The Rev. Janice Ford
The Church of the Reconciliation (Episcopal)
Recently, I had a conversation with a wonderful 27 year old man (who I will refer to as Sean) who shared with me the circumstances of his early life. He explained that he had been born to a very young couple (mother was 17, father was 18), both of whom were drug addicts. At the age of seven, Sean and his identical twin brother were taken from his parents and adopted by his maternal grandparents. He related feeling very loved and cared for by his grandmother, and credits his “good morals” to her. However, he also related that he felt he had “missed out” on something because his grandmother did not bring him up to know God in a formal or religious way. Though he said he was pretty certain his grandmother believed in God, she never spoke about faith to him or his brother. Now, Sean found himself searching for something he could not name, yet knowing that he must pursue it. In his own words, “My life is good, and I am happy, but I want to know God. I know doing so will make my life even better.”
Clearly, hearing those words from someone like Sean is every clergy person’s dream! Here is someone who is simply aching to know God in a more personal way. Sean is a believer, though he’s not exactly sure what it is he believes in. The opportunity to help Sean know God more fully is an incredible gift.
Sean’s story is not unlike those of thousands of people. Regardless of whether someone has been un-churched, mal-churched, or mis-churched, the end result is the same—a burning desire to know God in a way that will transform his or her life, making it possible to live life to its fullest potential. The guidance Sean and others like him need and want is the role of the Church—every Christian denomination—dare I say, every religion.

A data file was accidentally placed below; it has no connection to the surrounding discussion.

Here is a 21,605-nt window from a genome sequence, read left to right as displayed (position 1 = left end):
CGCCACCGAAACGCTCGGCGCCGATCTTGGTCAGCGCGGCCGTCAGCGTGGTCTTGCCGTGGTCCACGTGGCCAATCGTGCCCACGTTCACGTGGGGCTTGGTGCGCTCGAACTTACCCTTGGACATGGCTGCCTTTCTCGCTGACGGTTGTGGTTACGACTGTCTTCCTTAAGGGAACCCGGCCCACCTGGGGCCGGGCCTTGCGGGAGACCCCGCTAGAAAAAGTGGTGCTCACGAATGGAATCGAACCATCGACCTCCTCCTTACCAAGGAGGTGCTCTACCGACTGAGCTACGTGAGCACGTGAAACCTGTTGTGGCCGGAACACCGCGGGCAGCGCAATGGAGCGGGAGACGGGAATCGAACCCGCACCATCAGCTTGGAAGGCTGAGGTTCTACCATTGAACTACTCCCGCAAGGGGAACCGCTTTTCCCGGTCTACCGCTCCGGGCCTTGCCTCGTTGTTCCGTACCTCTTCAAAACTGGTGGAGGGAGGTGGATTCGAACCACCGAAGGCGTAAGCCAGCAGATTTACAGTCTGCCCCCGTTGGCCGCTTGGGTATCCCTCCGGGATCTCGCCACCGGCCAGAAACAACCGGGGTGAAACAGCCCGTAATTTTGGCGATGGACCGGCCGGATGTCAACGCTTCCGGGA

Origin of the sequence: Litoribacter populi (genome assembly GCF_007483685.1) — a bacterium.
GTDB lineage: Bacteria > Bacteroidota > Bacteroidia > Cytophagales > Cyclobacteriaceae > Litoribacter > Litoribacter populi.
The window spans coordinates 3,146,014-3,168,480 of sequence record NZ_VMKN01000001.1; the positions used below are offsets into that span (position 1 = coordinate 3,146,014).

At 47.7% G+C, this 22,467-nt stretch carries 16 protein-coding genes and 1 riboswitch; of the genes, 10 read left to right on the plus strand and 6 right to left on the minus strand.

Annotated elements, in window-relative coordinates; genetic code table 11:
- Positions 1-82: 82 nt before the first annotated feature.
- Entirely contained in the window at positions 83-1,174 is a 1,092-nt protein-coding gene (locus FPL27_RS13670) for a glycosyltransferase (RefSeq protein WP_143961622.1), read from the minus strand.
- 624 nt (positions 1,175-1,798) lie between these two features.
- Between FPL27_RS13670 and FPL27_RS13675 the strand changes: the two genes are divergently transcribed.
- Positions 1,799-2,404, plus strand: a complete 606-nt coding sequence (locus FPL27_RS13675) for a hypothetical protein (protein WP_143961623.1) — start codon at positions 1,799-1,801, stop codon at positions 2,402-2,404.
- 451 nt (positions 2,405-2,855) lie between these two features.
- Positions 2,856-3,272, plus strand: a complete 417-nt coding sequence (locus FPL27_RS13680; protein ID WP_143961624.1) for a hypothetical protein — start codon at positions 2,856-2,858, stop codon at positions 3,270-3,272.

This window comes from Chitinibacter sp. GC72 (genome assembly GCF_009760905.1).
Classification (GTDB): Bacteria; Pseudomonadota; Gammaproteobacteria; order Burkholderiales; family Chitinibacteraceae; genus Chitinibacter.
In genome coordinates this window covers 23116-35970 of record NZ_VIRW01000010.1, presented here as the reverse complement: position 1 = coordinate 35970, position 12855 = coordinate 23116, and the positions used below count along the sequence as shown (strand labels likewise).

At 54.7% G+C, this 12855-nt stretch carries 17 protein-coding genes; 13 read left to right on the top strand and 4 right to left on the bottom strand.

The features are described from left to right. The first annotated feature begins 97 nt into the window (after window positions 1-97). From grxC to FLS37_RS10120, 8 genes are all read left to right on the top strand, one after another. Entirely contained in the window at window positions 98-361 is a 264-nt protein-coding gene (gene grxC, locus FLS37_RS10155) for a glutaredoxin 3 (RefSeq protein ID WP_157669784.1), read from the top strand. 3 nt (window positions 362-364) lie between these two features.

The difficulty here is that helping people to discover God in their lives requires a good portion of risk, sacrifice, and even discomfort, and it cannot be solely the work of ordained clergy. Though clergy can provide instruction and spiritual direction, hearing how God has transformed the lives of other lay people is incredibly valuable and necessary to aid someone who is searching. Spiritual formation is the responsibility of every believer. It takes time and involvement, however, which many feel they cannot offer. Still others reason that the spiritual life of others is “none of their business.” The truth is that God not only approves of us helping one another in this way, God expects it!
In the same way that most of us feel a responsibility to feed the poor, we must also extend that feeling of responsibility to feed those who may be living in spiritual poverty. Sharing the spiritual experiences of our lives, modeling good behavior, and extending invitations to others to worship are the best ways to meet that responsibility.
I am excited beyond words to walk with Sean as he meets God in new and wonderful ways, but I will not be doing it alone. I am reaching out to others to walk with us as well. To do less is to ignore the mandate that God has given to us, even as we cherish the incredible gift of faith.
- Wednesday, 07 March 2012
- Posted in Categories: : Religion